Perhaps you already have a Sig Sauer P320 and are looking to get a weapon mounted light. While there are lots of good options on the market, the Inforce APLc is a popular one because of a few reasons.
The light itself is small, and has a mostly snag-free design. This is an important carry consideration as designs with big levers or arms can snag on clothing and necessitate a larger holster to carry. The light has 200 lumens, which is adequate for most situations (I would advocate carrying a handheld light as well for situations where you don’t want to point your pistol at something you wouldn’t want to shoot — but that’s a whole different topic), and the runtime is adequate at 1.5 hours. Finally, the switches are available on both sides, allowing you to manipulate with strong hand or reaction hand. This all adds up to a very popular package for users.
But there are 2 different versions of the APLc. There is an “APLc” and “APLc for Glock“. The difference between the 2 is not immediately obvious, but if you look close, you’ll see that the APLc for Glock places the screw (which goes through the rail slots) further forward than the regular APLc.
This might make you think that you must purchase the APLc for your Sig Sauer P320. However, that is not the case.
As you can see from the above pictures, the screw may be positioned differently, but the light appears to be mounted in the same position. Why is this? It’s because the APLc for Glock and the APLc simply have their screw travel through different rail slots; the rail slot spacing is the same as the spacing difference between the different versions of the APLc.
Why is this important? Say you have a number of different pistols you may choose to use your weapon mounted light with? Perhaps you’re not sure if you’re going to run your APLc on your Sig or your Glock? You can purchase the APLc for Glock, and use it on either pistol. Similarly, perhaps you’re wanting to switch your light between the P320 and the HK VP9sk (the APLc for Glock won’t fit this HK), then get the regular APLc and you’re covered.
While this article is in relation to the popular Sig Sauer P320, it likely applies to a number of different pistol models. If you choose carefully, you can maximize the interchange of your APLc on various pistols.
Recently, I tried our Gen5 G19 with an Inforce APLc in a Werkz Minimalist 2.0 holster designed on the previous generation Glocks. It didn’t fit properly. Here is what I found out.
First, a bit of background. Most holsters fit tightly around the pistol and (if attached) light or laser, especially when fully holstered. This prevents the pistol from moving around a lot and gives proper retention and feel. For a Kydex holster, key areas of retention are around the sides, where the Kydex has “give”. This allows the Kydex to flex in for retention and flex out on draw. Near the top of the slide or around the bottom of the holster, there is less give because this is where the holster comes together. Further, the Kydex is quite strong around those areas. For a holster to fit properly, the distance from the top of the slide to the bottom of the light is critical. And that is where the problem is for the Gen5 Glock 19 we tried.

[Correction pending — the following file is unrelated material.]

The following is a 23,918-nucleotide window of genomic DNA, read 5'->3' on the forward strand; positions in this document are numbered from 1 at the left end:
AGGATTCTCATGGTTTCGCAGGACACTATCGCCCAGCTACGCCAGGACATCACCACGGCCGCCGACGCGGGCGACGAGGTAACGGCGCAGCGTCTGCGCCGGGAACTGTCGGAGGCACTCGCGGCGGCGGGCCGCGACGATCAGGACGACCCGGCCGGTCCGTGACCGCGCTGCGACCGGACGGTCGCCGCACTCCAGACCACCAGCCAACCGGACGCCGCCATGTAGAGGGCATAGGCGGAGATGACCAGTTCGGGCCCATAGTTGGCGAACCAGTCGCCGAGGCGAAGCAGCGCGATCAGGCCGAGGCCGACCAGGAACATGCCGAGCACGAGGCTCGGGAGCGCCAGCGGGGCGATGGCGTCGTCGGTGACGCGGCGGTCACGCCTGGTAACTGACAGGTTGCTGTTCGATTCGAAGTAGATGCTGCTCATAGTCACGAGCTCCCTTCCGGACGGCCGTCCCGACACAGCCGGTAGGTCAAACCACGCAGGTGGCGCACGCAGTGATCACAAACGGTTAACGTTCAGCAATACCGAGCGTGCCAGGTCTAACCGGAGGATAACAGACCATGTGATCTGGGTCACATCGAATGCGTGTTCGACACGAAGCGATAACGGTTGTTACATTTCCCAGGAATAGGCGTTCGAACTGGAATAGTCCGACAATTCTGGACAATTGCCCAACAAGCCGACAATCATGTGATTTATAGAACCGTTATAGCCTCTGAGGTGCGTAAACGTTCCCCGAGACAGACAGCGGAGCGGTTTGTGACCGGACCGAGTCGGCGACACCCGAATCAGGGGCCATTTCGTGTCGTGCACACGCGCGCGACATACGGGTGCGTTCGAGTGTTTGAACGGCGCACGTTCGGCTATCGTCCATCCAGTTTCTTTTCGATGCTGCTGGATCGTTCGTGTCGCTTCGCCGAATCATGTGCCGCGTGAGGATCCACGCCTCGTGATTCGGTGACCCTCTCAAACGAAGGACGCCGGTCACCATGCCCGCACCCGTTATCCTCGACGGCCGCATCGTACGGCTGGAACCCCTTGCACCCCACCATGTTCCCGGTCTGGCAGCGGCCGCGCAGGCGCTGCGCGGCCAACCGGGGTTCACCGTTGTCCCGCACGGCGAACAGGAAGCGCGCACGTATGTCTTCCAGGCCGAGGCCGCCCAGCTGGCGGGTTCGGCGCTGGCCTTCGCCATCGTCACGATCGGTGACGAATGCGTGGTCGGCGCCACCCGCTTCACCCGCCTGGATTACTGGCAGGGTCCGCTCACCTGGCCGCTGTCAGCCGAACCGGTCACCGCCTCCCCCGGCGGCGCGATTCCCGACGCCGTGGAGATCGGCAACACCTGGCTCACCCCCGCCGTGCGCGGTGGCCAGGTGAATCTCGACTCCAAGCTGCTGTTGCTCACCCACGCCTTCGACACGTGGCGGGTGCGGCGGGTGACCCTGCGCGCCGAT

I tested the holster with the Gen4 G19, and it fit properly. I also tested the holster with the Gen5, and it fit too tightly. So tightly in fact that I would have had a difficult time drawing cleanly. This wasn’t an item I could resolve by adjusting the retention screw, and it wasn’t because the holster didn’t have clearance for the ambi slide release. So, I measured my pistol in a number of places, and here is what I found.
Top of Slide to Bottom of dust cover – front of trigger guard
Top of Slide to Bottom of dust cover – at rail slot
Top of Slide to Bottom of dust cover – end of muzzle
Frame Width – front of trigger guard
Frame Width – at rail slot
Frame Width – end of muzzle
Top of Slide to Bottom of IAPLc
The cells highlighted in yellow are the most concerning. It seems that the Gen5 Glock puts the light almost 1mm lower than the previous generations. This small change can result in a holster that fits properly on a previous generation NOT fit properly with the Gen5. Due to the importance of that dimension in the holster, it is quite likely that the Gen5 holsters will require a different design — not just for the slide release, but also for the lower rail position.
Werkz is working on updates to their holsters to accommodate, and will be distinguishing between the Gen5 and previous generations for custom holsters. But this is something you should be aware of when purchasing your Gen5 Glock, and especially if you’re purchasing a special holster just for your Gen5. Make sure it will work with your combination.
Here is more information in a video…
One final thing: Werkz is now making Gen5 Glock 19 holsters. These holsters are specifically designed for and tested with the Gen5 Glock 19.